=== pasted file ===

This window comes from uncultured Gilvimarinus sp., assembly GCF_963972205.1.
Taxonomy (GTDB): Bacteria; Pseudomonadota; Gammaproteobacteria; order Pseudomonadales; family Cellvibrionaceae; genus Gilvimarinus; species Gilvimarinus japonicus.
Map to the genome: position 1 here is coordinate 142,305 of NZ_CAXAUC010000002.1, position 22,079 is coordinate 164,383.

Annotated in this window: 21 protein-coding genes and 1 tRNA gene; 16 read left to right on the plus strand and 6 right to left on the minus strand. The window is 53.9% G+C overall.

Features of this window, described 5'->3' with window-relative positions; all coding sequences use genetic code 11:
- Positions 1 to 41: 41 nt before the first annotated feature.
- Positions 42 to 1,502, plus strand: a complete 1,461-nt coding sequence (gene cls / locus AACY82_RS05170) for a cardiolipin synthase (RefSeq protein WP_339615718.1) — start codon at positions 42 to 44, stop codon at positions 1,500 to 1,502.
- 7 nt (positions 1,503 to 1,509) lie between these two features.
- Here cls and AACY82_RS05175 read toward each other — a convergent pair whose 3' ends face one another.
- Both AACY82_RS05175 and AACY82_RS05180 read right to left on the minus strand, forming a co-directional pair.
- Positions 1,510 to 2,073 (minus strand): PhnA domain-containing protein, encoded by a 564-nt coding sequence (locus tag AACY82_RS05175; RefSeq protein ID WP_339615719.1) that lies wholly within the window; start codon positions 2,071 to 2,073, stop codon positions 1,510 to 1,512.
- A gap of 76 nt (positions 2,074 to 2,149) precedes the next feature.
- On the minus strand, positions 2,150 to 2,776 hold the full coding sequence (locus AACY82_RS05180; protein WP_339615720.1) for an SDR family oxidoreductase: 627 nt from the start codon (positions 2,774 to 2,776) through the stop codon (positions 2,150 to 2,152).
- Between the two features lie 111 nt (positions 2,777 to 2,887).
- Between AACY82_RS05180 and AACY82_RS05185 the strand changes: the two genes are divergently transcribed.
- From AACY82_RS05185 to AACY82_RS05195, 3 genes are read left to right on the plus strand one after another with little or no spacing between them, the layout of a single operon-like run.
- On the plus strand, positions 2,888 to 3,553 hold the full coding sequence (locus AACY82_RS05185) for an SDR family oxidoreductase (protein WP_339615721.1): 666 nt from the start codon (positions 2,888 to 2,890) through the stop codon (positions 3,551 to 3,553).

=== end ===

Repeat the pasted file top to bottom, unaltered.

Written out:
This window comes from uncultured Gilvimarinus sp., assembly GCF_963972205.1.
Taxonomy (GTDB): Bacteria; Pseudomonadota; Gammaproteobacteria; order Pseudomonadales; family Cellvibrionaceae; genus Gilvimarinus; species Gilvimarinus japonicus.
Map to the genome: position 1 here is coordinate 142,305 of NZ_CAXAUC010000002.1, position 22,079 is coordinate 164,383.

Annotated in this window: 21 protein-coding genes and 1 tRNA gene; 16 read left to right on the plus strand and 6 right to left on the minus strand. The window is 53.9% G+C overall.

Features of this window, described 5'->3' with window-relative positions; all coding sequences use genetic code 11:
- Positions 1 to 41: 41 nt before the first annotated feature.
- Positions 42 to 1,502, plus strand: a complete 1,461-nt coding sequence (gene cls / locus AACY82_RS05170) for a cardiolipin synthase (RefSeq protein WP_339615718.1) — start codon at positions 42 to 44, stop codon at positions 1,500 to 1,502.
- 7 nt (positions 1,503 to 1,509) lie between these two features.
- Here cls and AACY82_RS05175 read toward each other — a convergent pair whose 3' ends face one another.
- Both AACY82_RS05175 and AACY82_RS05180 read right to left on the minus strand, forming a co-directional pair.
- Positions 1,510 to 2,073 (minus strand): PhnA domain-containing protein, encoded by a 564-nt coding sequence (locus tag AACY82_RS05175; RefSeq protein ID WP_339615719.1) that lies wholly within the window; start codon positions 2,071 to 2,073, stop codon positions 1,510 to 1,512.
- A gap of 76 nt (positions 2,074 to 2,149) precedes the next feature.
- On the minus strand, positions 2,150 to 2,776 hold the full coding sequence (locus AACY82_RS05180; protein WP_339615720.1) for an SDR family oxidoreductase: 627 nt from the start codon (positions 2,774 to 2,776) through the stop codon (positions 2,150 to 2,152).
- Between the two features lie 111 nt (positions 2,777 to 2,887).
- Between AACY82_RS05180 and AACY82_RS05185 the strand changes: the two genes are divergently transcribed.
- From AACY82_RS05185 to AACY82_RS05195, 3 genes are read left to right on the plus strand one after another with little or no spacing between them, the layout of a single operon-like run.
- On the plus strand, positions 2,888 to 3,553 hold the full coding sequence (locus AACY82_RS05185) for an SDR family oxidoreductase (protein WP_339615721.1): 666 nt from the start codon (positions 2,888 to 2,890) through the stop codon (positions 3,551 to 3,553).